The 39-year-old, who grew up in Long Island, US, a place of beautiful beaches and estuaries which he delighted in as a child, has been in the country for the last eight years, and with YTL ever since the Resort opened. A graduate in marine biology from the University of Oregon, his love affair with marine life began after a backpacking trip in Central America. “After graduation, I backpacked to Central America where I finished in Honduras. I got my dive licence there. I fell in love with the reefs and decided that I wanted to be somewhere where I could do this all the time,” shares Mayback, making himself comfortable on the wooden seat by the jetty for our chat. Around us is the mesmerising vista of the beautiful aquamarine waters of Gaya Island.
So it was to the Land Below the Wind, Sabah, that he headed, finding employment with a local company where he helped set up a marine conservation centre and aquarium. He picked up invaluable hands-on experience in coral reef restoration as well as turtle rehabilitation. But three years later, due to a lack of funding, Mayback left for greener pastures and into the arms of his present employer, YTL.
The Marine Centre, shares Mayback, plays its part in the protection of sea turtles by rescuing and rehabilitating injured or sick sea turtles, and is the first of its kind in the country. This project was initiated with research results showing six out of seven species of sea turtles are endangered or critically endangered worldwide.
Why? Due to fishing, over-development, pollution, or turtles getting stranded, caught unintentionally by fishermen or becoming sick or injured.
“Malaysia has been doing turtle conservation for 50 years but the focus has mostly been on hatchlings — eggs, nesting etc. But not much has been done for adult turtles or injured juveniles,” says Mayback, before adding: “Maybe there have been parties who’ve done stuff here and there but there’s yet to be a dedicated centre.”
The centre first tasted sweet success when it managed to save Bobby, the sea turtle found floating, unable to dive down or even eat due to an intestinal blockage caused by an infection. With much care, Bobby, of the green turtle species, was rehabilitated within five months and released into the sea in conjunction with the centre’s launch.
“Then we had Ninja, another green turtle, which was chronically debilitated. He was malnourished and covered in barnacles. We nursed him back to health and returned him to the sea once we had confirmed that he was well enough to leave. He was with us for more than three months. Since then, we’ve done further turtle rescues and also looked after turtle hatchlings received from Sabah Parks,” shares Mayback, eyes shining.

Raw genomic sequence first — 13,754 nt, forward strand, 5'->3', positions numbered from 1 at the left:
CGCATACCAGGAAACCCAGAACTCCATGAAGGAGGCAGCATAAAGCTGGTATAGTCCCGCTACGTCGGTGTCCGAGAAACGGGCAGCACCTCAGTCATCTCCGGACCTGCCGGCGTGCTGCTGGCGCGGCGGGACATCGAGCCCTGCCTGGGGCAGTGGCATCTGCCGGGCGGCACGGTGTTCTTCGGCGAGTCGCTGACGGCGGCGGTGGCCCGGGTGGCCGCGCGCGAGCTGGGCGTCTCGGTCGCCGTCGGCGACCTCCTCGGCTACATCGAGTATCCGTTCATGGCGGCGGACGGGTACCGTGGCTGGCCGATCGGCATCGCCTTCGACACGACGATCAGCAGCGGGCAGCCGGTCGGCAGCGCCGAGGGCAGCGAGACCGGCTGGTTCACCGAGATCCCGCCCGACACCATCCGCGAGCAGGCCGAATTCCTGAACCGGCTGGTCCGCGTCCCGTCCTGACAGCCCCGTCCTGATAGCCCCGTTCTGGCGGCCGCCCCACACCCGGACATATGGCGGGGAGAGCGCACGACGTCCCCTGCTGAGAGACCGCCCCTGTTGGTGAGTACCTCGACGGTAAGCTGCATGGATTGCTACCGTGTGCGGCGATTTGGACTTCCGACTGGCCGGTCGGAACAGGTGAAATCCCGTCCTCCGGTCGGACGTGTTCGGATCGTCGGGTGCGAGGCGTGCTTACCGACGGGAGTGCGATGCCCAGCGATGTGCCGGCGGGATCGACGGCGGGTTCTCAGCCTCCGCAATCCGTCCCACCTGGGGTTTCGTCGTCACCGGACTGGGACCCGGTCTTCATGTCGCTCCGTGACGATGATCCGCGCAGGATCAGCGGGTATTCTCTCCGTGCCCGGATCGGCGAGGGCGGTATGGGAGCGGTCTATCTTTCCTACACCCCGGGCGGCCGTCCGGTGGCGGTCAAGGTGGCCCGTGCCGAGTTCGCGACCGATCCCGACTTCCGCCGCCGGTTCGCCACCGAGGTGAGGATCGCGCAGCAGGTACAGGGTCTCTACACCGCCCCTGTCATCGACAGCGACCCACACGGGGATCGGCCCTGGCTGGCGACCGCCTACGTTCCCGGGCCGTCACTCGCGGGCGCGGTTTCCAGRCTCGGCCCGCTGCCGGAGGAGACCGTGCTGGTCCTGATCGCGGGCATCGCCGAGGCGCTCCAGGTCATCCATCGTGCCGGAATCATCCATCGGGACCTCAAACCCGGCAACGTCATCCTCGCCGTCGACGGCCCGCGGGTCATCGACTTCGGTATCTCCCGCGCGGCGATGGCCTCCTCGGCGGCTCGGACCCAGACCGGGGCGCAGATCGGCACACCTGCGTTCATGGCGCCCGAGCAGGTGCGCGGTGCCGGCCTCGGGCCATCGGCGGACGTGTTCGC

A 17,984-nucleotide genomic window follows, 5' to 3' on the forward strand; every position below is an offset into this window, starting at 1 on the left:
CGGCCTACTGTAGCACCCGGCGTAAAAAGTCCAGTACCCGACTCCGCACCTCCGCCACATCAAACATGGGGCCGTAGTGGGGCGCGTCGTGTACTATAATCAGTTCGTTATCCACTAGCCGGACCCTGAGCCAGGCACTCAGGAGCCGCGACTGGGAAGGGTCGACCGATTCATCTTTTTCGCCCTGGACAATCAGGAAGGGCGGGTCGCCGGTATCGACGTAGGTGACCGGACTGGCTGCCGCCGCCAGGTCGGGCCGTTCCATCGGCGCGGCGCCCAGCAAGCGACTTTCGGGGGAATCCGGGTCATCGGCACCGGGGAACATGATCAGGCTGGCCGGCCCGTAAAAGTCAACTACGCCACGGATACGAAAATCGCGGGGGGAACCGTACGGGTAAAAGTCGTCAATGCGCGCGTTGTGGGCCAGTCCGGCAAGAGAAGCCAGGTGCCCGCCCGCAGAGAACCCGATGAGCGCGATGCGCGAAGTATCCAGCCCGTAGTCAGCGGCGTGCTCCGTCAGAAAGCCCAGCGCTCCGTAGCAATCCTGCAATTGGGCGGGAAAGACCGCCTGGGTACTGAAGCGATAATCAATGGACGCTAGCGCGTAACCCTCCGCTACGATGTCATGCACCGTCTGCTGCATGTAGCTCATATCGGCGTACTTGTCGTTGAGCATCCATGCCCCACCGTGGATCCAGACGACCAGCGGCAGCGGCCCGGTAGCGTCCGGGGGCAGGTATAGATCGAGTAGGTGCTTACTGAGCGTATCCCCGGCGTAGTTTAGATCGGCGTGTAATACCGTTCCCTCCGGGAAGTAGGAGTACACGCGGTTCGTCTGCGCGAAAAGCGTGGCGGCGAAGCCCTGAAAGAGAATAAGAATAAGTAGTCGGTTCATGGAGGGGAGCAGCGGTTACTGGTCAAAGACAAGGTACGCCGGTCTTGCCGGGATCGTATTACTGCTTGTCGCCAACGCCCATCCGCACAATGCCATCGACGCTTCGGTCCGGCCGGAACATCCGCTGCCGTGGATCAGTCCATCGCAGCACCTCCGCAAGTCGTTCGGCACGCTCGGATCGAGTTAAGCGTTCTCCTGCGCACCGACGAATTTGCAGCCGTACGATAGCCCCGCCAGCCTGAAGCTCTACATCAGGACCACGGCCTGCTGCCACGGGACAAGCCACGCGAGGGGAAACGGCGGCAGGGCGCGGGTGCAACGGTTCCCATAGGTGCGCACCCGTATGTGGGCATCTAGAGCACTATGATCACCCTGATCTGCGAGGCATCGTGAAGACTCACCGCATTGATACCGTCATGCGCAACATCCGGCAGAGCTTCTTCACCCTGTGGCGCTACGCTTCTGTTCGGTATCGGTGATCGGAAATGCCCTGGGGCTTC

Through the course of his work here, Mayback confides that he has seen everything, from turtles with fractured skulls as a result of being hit by a boat, to those with fractured shells, and others that are chronically debilitated, which means that they’re so sick that they can’t even dive down into the water. “They end up floating on the surface wasting away like a starving person. You can see their bones,” says Mayback, eyes clouding at the memory.
Virtually a one-man show here at the Marine Centre, challenges are a given. But it’s not so much the workload that Mayback offers as his biggest challenge when posed the question — it’s the emotions that engulf him when an animal is lost or when he sees a turtle being washed up to shore in a perilous condition. “It’s important to be able to separate your emotions from it because you need to learn as much as you can. It’s very challenging, especially if you’ve been keeping it (the animal) for a while and you become attached to it like a pet. It’s emotionally taxing to lose an animal in your care. But you must do your best to separate that and learn from every casualty.”
Suffice to say, sad casualties are aplenty. “There was one time when a turtle was brought here and it was suffering from a neurological disorder. It just kept swimming upside down. We suspected that it had gotten too close to fishermen using bombs to fish,” shares Mayback.
Brows furrowing, he adds: “Last year, three turtles in a row were brought in to us. But their cases were just too serious. We weren’t able to do anything and they died eventually. Each time this kind of thing happens, we learn. and we continue to learn.”
Preparing to return to the centre to complete his day’s job, I ask Mayback for a “take-home” message. Without hesitation, he replies: “Every single piece of plastic you drop, whether you live in the city or high up in the mountains, will eventually find its way into the ocean. And what do you think will happen?
“Just do this simple thing. If you have plastic, dispose of them properly.”
His voice low, he concludes: “Go out there and experience nature and wildlife — if you can. Then you’ll understand why it’s so important to protect them. You can’t protect something you don’t really care for.”
INTAN MAIZURA AHMAD KAMAL New Straits Times 22 Jan 17;